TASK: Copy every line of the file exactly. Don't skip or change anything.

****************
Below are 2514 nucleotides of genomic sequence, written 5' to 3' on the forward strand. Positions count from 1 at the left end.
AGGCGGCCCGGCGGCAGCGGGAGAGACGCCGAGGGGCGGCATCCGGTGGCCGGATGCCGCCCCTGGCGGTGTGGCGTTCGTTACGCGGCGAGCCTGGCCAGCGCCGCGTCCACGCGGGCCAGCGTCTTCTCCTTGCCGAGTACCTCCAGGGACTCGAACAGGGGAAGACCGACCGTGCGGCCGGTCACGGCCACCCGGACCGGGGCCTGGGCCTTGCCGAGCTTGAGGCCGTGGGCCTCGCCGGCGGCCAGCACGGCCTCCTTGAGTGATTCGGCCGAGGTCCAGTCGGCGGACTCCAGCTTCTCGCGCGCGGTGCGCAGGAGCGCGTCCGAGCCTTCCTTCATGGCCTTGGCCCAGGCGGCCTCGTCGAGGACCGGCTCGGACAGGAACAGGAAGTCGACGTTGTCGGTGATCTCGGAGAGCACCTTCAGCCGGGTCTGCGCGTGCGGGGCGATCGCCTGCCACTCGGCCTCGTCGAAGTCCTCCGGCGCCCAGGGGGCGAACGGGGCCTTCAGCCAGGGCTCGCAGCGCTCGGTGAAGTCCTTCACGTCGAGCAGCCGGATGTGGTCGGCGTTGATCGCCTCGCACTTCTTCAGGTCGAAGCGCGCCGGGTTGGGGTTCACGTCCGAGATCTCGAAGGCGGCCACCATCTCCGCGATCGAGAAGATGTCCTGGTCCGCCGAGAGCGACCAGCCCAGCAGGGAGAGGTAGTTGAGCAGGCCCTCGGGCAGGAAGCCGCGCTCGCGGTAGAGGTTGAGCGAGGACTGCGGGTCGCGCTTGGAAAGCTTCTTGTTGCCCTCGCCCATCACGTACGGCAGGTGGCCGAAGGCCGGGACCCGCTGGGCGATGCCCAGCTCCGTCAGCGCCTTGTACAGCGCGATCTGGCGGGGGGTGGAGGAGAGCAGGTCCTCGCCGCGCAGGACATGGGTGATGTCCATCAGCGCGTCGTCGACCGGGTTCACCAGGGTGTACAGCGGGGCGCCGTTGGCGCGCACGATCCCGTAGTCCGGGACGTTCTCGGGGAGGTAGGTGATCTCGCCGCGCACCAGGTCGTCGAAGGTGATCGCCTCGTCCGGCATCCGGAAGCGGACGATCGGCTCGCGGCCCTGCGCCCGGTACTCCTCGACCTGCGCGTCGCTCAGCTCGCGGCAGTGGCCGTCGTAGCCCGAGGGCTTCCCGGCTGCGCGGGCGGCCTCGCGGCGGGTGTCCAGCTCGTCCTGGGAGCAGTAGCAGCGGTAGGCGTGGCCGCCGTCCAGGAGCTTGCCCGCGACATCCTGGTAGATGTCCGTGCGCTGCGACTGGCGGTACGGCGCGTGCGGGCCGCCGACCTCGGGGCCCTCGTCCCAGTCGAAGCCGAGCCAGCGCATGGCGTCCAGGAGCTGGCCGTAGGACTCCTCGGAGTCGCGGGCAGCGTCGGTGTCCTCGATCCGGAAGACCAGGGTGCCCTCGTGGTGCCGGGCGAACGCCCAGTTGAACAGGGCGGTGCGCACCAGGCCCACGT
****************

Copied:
Below are 2514 nucleotides of genomic sequence, written 5' to 3' on the forward strand. Positions count from 1 at the left end.
AGGCGGCCCGGCGGCAGCGGGAGAGACGCCGAGGGGCGGCATCCGGTGGCCGGATGCCGCCCCTGGCGGTGTGGCGTTCGTTACGCGGCGAGCCTGGCCAGCGCCGCGTCCACGCGGGCCAGCGTCTTCTCCTTGCCGAGTACCTCCAGGGACTCGAACAGGGGAAGACCGACCGTGCGGCCGGTCACGGCCACCCGGACCGGGGCCTGGGCCTTGCCGAGCTTGAGGCCGTGGGCCTCGCCGGCGGCCAGCACGGCCTCCTTGAGTGATTCGGCCGAGGTCCAGTCGGCGGACTCCAGCTTCTCGCGCGCGGTGCGCAGGAGCGCGTCCGAGCCTTCCTTCATGGCCTTGGCCCAGGCGGCCTCGTCGAGGACCGGCTCGGACAGGAACAGGAAGTCGACGTTGTCGGTGATCTCGGAGAGCACCTTCAGCCGGGTCTGCGCGTGCGGGGCGATCGCCTGCCACTCGGCCTCGTCGAAGTCCTCCGGCGCCCAGGGGGCGAACGGGGCCTTCAGCCAGGGCTCGCAGCGCTCGGTGAAGTCCTTCACGTCGAGCAGCCGGATGTGGTCGGCGTTGATCGCCTCGCACTTCTTCAGGTCGAAGCGCGCCGGGTTGGGGTTCACGTCCGAGATCTCGAAGGCGGCCACCATCTCCGCGATCGAGAAGATGTCCTGGTCCGCCGAGAGCGACCAGCCCAGCAGGGAGAGGTAGTTGAGCAGGCCCTCGGGCAGGAAGCCGCGCTCGCGGTAGAGGTTGAGCGAGGACTGCGGGTCGCGCTTGGAAAGCTTCTTGTTGCCCTCGCCCATCACGTACGGCAGGTGGCCGAAGGCCGGGACCCGCTGGGCGATGCCCAGCTCCGTCAGCGCCTTGTACAGCGCGATCTGGCGGGGGGTGGAGGAGAGCAGGTCCTCGCCGCGCAGGACATGGGTGATGTCCATCAGCGCGTCGTCGACCGGGTTCACCAGGGTGTACAGCGGGGCGCCGTTGGCGCGCACGATCCCGTAGTCCGGGACGTTCTCGGGGAGGTAGGTGATCTCGCCGCGCACCAGGTCGTCGAAGGTGATCGCCTCGTCCGGCATCCGGAAGCGGACGATCGGCTCGCGGCCCTGCGCCCGGTACTCCTCGACCTGCGCGTCGCTCAGCTCGCGGCAGTGGCCGTCGTAGCCCGAGGGCTTCCCGGCTGCGCGGGCGGCCTCGCGGCGGGTGTCCAGCTCGTCCTGGGAGCAGTAGCAGCGGTAGGCGTGGCCGCCGTCCAGGAGCTTGCCCGCGACATCCTGGTAGATGTCCGTGCGCTGCGACTGGCGGTACGGCGCGTGCGGGCCGCCGACCTCGGGGCCCTCGTCCCAGTCGAAGCCGAGCCAGCGCATGGCGTCCAGGAGCTGGCCGTAGGACTCCTCGGAGTCGCGGGCAGCGTCGGTGTCCTCGATCCGGAAGACCAGGGTGCCCTCGTGGTGCCGGGCGAACGCCCAGTTGAACAGGGCGGTGCGCACCAGGCCCACGT